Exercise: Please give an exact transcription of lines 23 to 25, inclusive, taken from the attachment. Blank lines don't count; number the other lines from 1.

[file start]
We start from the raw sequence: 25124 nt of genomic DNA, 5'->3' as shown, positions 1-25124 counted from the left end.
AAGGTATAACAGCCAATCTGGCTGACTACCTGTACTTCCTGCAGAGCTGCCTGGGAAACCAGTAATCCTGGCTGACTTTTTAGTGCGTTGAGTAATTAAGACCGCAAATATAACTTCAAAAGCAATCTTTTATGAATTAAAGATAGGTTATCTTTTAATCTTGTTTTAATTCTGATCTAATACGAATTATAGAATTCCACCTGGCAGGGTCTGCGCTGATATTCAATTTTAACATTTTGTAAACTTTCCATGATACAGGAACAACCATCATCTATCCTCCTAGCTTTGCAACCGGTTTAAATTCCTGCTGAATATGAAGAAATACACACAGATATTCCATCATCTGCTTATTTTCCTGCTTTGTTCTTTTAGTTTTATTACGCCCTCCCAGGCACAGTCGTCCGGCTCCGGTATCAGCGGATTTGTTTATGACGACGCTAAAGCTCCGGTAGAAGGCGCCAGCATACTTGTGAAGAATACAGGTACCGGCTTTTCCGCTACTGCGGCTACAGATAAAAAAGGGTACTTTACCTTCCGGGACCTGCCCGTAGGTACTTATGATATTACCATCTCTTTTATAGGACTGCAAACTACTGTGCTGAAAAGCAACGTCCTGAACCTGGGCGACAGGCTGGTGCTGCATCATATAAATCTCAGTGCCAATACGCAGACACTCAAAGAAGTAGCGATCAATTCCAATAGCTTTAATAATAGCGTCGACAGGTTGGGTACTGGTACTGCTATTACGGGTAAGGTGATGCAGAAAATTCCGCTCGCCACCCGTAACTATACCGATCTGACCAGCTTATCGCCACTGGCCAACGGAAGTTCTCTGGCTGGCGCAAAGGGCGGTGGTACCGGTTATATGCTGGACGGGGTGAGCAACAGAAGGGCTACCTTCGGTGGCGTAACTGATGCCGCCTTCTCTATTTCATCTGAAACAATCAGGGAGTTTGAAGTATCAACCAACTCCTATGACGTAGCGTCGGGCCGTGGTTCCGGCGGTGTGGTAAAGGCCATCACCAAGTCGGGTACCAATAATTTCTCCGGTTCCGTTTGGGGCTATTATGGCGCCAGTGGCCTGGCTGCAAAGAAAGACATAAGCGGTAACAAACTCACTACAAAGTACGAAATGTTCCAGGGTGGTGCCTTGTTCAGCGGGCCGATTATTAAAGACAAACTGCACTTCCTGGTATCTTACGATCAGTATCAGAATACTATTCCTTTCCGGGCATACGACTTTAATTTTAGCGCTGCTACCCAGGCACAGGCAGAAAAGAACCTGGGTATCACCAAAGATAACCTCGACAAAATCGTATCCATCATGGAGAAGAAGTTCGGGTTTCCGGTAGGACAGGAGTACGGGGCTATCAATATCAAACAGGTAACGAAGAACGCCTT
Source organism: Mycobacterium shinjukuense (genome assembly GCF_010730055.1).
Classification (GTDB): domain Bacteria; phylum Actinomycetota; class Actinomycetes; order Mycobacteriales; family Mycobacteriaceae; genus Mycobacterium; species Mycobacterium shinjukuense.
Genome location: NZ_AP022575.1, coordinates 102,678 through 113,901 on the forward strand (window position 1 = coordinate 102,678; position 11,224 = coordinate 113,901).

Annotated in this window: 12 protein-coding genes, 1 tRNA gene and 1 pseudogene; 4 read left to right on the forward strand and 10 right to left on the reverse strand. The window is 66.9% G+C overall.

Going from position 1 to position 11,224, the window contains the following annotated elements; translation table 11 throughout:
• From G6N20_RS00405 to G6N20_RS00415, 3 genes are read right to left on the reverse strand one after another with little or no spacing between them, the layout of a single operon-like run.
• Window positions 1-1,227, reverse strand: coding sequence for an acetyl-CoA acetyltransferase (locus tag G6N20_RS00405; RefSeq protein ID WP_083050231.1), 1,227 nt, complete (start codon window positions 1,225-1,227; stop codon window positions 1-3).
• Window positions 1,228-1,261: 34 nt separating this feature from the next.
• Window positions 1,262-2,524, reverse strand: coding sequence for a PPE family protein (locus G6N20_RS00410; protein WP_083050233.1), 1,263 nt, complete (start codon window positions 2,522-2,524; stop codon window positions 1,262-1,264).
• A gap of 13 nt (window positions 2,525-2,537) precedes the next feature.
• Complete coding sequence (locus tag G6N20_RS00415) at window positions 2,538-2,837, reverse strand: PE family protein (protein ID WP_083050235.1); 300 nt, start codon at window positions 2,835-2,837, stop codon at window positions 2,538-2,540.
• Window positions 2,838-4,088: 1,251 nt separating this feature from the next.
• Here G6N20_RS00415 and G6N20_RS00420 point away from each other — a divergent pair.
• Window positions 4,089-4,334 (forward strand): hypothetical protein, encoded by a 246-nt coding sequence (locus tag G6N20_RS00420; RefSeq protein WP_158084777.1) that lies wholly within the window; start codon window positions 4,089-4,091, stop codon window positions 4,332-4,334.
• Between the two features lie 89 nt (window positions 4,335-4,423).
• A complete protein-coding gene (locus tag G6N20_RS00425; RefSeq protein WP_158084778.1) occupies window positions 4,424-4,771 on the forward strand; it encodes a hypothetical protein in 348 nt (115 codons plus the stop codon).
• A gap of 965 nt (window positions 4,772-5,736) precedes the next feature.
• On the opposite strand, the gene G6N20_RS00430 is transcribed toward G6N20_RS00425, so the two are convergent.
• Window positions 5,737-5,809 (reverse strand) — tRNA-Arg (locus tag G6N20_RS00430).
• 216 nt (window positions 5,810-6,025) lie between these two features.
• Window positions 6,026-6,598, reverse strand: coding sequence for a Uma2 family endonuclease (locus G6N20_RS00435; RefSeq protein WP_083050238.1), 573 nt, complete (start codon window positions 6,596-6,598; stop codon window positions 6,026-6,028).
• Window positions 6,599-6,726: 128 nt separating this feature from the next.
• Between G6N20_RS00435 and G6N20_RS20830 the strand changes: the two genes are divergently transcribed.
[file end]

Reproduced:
• Window positions 6,026-6,598, reverse strand: coding sequence for a Uma2 family endonuclease (locus G6N20_RS00435; RefSeq protein WP_083050238.1), 573 nt, complete (start codon window positions 6,596-6,598; stop codon window positions 6,026-6,028).
• Window positions 6,599-6,726: 128 nt separating this feature from the next.
• Between G6N20_RS00435 and G6N20_RS20830 the strand changes: the two genes are divergently transcribed.